How do you cope when you’re looking after adults with learning disabilities and lockdown presents a challenge to the normal routine?
The solution for Karen and Bjorn Harvinga was to turn this around and make the most of being at home by having a ‘staycation’.
Karen and Bjorn are Shared Lives Carers with the Worcestershire County Council Shared Lives Scheme, and offer placements for two people, with support needs.
Shared Lives is a scheme where adults with learning disabilities live within the carer’s own family home. This can be for a short period of time or respite, or for a longer arrangement.
Karen and Bjorn have two people, Lizzie and Chloe, living with them in a longer-term Shared Lives placement.
Having already booked a week in the summer, where everyone was going to have a staycation, they decided to bring it forward.
There are lots of positive things they are doing during their staycation to keep happy and well.
Both Lizzie and Chloe go out for a daily walk with Bjorn. Every Friday Chloe and Karen have a ‘walk with a twist’, where they take a longer walk with a goody bag containing a flask of drink, piece of fruit and a biscuit. Their walk is local, ensuring they keep social distancing but with lots to see including sheep, horses, butterflies and a swan on her nest.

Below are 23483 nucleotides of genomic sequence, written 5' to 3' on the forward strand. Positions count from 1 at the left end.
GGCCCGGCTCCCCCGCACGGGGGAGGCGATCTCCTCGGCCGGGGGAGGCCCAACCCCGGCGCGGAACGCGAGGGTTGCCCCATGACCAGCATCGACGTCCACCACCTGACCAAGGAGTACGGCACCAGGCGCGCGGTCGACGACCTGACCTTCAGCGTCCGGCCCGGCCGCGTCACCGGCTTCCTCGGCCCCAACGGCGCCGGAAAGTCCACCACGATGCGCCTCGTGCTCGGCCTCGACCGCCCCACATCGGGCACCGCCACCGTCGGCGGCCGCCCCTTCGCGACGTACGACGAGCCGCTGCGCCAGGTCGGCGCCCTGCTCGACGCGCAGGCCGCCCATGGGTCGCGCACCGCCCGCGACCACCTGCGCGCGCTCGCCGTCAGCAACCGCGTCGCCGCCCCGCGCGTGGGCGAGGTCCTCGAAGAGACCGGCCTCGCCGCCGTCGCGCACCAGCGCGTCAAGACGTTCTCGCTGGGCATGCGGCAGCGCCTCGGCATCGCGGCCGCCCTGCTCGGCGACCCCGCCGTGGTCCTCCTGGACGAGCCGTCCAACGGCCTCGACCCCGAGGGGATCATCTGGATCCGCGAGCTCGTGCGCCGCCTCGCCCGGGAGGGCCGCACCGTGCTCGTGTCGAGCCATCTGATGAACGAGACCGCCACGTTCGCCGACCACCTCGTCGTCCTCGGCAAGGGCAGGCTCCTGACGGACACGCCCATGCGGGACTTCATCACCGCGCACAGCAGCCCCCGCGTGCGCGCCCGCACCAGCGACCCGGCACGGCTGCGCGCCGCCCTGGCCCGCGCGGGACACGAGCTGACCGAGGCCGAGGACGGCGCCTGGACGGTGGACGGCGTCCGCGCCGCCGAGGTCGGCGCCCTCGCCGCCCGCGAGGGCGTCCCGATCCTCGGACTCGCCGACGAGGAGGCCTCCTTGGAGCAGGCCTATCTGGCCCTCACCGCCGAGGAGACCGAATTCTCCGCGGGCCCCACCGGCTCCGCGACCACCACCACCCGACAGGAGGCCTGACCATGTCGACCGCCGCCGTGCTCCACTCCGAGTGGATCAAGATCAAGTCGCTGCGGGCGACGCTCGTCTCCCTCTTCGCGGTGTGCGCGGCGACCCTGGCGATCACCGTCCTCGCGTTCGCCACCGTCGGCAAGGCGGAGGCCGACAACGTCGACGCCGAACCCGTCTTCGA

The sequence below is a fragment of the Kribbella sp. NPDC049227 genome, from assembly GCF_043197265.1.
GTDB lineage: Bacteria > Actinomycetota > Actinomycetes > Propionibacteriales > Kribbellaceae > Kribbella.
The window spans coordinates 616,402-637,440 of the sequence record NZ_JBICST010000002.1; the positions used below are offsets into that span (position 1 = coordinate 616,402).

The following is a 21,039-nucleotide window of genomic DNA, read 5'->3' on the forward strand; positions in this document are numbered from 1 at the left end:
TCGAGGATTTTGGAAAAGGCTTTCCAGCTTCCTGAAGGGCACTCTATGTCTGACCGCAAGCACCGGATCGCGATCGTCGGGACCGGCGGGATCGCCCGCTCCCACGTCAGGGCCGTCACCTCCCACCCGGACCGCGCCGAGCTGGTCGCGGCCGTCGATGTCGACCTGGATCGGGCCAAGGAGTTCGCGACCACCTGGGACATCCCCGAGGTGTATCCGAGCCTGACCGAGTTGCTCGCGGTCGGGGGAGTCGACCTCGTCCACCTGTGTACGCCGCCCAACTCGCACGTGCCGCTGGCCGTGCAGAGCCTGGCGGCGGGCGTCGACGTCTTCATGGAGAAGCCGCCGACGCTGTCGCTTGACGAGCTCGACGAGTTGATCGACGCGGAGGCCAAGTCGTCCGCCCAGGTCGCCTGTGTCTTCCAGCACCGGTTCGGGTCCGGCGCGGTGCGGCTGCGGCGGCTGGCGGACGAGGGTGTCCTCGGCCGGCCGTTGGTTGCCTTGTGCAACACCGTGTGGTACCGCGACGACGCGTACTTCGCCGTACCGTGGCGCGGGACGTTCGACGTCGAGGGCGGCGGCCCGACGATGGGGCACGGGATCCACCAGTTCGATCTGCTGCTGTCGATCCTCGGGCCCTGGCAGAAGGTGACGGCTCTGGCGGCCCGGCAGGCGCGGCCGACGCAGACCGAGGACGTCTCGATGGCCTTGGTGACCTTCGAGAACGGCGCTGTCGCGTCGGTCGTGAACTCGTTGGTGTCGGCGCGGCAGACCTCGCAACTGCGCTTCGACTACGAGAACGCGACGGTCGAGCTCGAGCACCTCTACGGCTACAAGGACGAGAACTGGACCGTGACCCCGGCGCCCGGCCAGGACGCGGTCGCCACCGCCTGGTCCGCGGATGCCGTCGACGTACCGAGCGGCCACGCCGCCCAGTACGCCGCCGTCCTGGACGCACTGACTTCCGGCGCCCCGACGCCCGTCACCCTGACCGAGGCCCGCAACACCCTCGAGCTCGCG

In the evenings they try to have a really nice meal. Lizzie and Chloe like a glass of wine with their meal and, weather permitting, they have been having barbeques or making pizzas for all the family.
Nineveh Ridge Care Farm and Day Centre keep in touch with Lizzie and Chloe by sending them videos of their care farm workers with the animals.
Lizzie and Chloe use WhatsApp and Zoom to keep in touch with their families, and every Thursday they join the clap for carers.
Karen said: “We are actually enjoying having quality time together, even though we are having our staycation earlier and longer than we had planned for in August!”
Councillor Adrian Hardman, Cabinet Member for Adult Social Care added: “Our Shared Lives placements have been extremely successful in providing a nurturing and stimulating home for people with learning disabilities. We can see how well it works through the Harvinga’s example of how they have adapted to the current situation with their ‘staycation’ and how everyone in their household is getting the most out of it.”